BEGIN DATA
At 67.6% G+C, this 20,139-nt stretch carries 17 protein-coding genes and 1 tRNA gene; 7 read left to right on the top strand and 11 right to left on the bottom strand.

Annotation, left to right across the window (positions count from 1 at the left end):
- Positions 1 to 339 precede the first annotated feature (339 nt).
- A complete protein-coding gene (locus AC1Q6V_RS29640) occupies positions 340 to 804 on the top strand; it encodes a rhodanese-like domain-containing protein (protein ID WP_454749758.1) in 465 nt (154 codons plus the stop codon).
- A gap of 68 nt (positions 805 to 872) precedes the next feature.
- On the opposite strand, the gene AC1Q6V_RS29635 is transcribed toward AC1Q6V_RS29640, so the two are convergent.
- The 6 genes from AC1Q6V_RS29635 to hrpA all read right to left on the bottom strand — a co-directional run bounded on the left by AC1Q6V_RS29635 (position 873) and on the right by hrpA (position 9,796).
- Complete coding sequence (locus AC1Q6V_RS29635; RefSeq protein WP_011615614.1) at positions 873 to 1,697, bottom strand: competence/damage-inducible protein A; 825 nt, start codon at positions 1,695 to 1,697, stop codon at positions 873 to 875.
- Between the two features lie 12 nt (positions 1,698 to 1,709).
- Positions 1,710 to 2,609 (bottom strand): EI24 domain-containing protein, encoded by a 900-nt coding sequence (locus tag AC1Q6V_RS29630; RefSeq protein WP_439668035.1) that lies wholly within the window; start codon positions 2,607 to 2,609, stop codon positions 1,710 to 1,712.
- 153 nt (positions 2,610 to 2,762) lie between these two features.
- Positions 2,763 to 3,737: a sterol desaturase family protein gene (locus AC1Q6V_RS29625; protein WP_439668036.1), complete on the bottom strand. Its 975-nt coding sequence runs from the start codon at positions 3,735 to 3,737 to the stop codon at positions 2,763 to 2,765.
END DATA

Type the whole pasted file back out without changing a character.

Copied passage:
At 67.6% G+C, this 20,139-nt stretch carries 17 protein-coding genes and 1 tRNA gene; 7 read left to right on the top strand and 11 right to left on the bottom strand.

Annotation, left to right across the window (positions count from 1 at the left end):
- Positions 1 to 339 precede the first annotated feature (339 nt).
- A complete protein-coding gene (locus AC1Q6V_RS29640) occupies positions 340 to 804 on the top strand; it encodes a rhodanese-like domain-containing protein (protein ID WP_454749758.1) in 465 nt (154 codons plus the stop codon).
- A gap of 68 nt (positions 805 to 872) precedes the next feature.
- On the opposite strand, the gene AC1Q6V_RS29635 is transcribed toward AC1Q6V_RS29640, so the two are convergent.
- The 6 genes from AC1Q6V_RS29635 to hrpA all read right to left on the bottom strand — a co-directional run bounded on the left by AC1Q6V_RS29635 (position 873) and on the right by hrpA (position 9,796).
- Complete coding sequence (locus AC1Q6V_RS29635; RefSeq protein WP_011615614.1) at positions 873 to 1,697, bottom strand: competence/damage-inducible protein A; 825 nt, start codon at positions 1,695 to 1,697, stop codon at positions 873 to 875.
- Between the two features lie 12 nt (positions 1,698 to 1,709).
- Positions 1,710 to 2,609 (bottom strand): EI24 domain-containing protein, encoded by a 900-nt coding sequence (locus tag AC1Q6V_RS29630; RefSeq protein WP_439668035.1) that lies wholly within the window; start codon positions 2,607 to 2,609, stop codon positions 1,710 to 1,712.
- 153 nt (positions 2,610 to 2,762) lie between these two features.
- Positions 2,763 to 3,737: a sterol desaturase family protein gene (locus AC1Q6V_RS29625; protein WP_439668036.1), complete on the bottom strand. Its 975-nt coding sequence runs from the start codon at positions 3,735 to 3,737 to the stop codon at positions 2,763 to 2,765.